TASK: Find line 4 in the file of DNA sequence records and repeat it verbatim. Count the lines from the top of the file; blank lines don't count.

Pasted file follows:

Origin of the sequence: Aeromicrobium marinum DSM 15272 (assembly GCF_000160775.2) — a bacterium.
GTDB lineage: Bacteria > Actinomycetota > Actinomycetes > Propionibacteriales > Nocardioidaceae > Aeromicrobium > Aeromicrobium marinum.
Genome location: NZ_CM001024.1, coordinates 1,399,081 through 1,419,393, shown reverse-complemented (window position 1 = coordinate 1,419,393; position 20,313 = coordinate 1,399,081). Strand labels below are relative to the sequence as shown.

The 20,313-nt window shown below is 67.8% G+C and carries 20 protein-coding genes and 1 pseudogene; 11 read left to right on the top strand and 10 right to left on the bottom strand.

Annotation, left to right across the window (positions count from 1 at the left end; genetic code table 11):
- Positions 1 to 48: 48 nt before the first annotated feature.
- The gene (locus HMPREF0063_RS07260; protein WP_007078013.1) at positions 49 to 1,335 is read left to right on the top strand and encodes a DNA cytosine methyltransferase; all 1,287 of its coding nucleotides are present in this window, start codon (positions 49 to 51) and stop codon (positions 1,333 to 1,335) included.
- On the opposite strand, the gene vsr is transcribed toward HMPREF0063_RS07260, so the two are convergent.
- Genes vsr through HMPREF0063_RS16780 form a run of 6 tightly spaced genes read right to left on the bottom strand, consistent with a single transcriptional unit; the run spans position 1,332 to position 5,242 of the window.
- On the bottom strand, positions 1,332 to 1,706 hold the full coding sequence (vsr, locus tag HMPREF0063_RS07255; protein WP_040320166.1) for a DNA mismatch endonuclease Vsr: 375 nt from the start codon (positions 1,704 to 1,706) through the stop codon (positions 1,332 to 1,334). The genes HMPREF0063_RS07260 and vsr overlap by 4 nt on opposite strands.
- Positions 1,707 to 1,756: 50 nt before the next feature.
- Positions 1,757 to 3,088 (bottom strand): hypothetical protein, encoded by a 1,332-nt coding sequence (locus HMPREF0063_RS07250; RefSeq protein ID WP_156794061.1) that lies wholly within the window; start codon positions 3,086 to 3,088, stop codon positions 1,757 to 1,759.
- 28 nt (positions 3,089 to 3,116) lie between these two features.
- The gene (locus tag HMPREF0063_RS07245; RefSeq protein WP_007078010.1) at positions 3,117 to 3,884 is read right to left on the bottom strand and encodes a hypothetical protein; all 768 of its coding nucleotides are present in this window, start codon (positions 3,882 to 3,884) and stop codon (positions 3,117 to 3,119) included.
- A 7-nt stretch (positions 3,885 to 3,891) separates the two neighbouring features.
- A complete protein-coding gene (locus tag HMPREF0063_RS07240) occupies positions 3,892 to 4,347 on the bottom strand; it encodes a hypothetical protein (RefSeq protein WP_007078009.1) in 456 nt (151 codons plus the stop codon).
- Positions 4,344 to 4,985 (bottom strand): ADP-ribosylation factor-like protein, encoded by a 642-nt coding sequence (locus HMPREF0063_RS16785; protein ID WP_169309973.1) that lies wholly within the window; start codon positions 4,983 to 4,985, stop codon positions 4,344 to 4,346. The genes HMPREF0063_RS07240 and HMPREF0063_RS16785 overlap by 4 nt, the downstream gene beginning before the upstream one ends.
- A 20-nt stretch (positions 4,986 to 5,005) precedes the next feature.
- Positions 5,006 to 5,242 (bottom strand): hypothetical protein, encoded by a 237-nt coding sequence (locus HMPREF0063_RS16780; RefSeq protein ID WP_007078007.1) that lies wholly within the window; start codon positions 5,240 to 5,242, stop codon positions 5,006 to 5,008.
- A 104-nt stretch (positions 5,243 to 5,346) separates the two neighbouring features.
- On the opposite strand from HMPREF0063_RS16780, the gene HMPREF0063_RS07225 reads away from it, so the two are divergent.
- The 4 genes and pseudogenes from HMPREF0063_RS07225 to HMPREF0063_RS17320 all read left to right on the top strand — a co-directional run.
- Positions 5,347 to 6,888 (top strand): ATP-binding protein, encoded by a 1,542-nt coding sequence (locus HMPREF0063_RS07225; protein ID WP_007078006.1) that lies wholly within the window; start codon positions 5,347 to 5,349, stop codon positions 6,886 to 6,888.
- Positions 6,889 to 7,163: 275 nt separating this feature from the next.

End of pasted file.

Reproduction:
The 20,313-nt window shown below is 67.8% G+C and carries 20 protein-coding genes and 1 pseudogene; 11 read left to right on the top strand and 10 right to left on the bottom strand.